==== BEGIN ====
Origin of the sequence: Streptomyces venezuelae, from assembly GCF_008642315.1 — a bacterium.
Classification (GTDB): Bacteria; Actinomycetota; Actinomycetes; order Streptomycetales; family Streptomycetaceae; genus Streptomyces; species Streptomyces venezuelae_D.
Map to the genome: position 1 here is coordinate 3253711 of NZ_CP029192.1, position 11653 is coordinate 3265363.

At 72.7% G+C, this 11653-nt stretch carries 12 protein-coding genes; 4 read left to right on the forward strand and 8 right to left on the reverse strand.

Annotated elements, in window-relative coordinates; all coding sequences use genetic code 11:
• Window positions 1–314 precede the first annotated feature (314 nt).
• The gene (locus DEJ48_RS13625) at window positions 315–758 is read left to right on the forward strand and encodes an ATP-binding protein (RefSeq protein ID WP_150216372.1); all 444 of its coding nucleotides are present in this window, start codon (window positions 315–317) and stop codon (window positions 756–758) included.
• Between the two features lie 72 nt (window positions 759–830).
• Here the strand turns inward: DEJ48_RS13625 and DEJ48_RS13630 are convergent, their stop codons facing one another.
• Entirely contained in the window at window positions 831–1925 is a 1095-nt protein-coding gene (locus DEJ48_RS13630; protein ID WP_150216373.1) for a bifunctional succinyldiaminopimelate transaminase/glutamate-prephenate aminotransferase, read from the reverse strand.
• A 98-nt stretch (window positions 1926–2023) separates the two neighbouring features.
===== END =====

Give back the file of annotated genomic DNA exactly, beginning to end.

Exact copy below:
Origin of the sequence: Streptomyces venezuelae, from assembly GCF_008642315.1 — a bacterium.
Classification (GTDB): Bacteria; Actinomycetota; Actinomycetes; order Streptomycetales; family Streptomycetaceae; genus Streptomyces; species Streptomyces venezuelae_D.
Map to the genome: position 1 here is coordinate 3253711 of NZ_CP029192.1, position 11653 is coordinate 3265363.

At 72.7% G+C, this 11653-nt stretch carries 12 protein-coding genes; 4 read left to right on the forward strand and 8 right to left on the reverse strand.

Annotated elements, in window-relative coordinates; all coding sequences use genetic code 11:
• Window positions 1–314 precede the first annotated feature (314 nt).
• The gene (locus DEJ48_RS13625) at window positions 315–758 is read left to right on the forward strand and encodes an ATP-binding protein (RefSeq protein ID WP_150216372.1); all 444 of its coding nucleotides are present in this window, start codon (window positions 315–317) and stop codon (window positions 756–758) included.
• Between the two features lie 72 nt (window positions 759–830).
• Here the strand turns inward: DEJ48_RS13625 and DEJ48_RS13630 are convergent, their stop codons facing one another.
• Entirely contained in the window at window positions 831–1925 is a 1095-nt protein-coding gene (locus DEJ48_RS13630; protein ID WP_150216373.1) for a bifunctional succinyldiaminopimelate transaminase/glutamate-prephenate aminotransferase, read from the reverse strand.
• A 98-nt stretch (window positions 1926–2023) separates the two neighbouring features.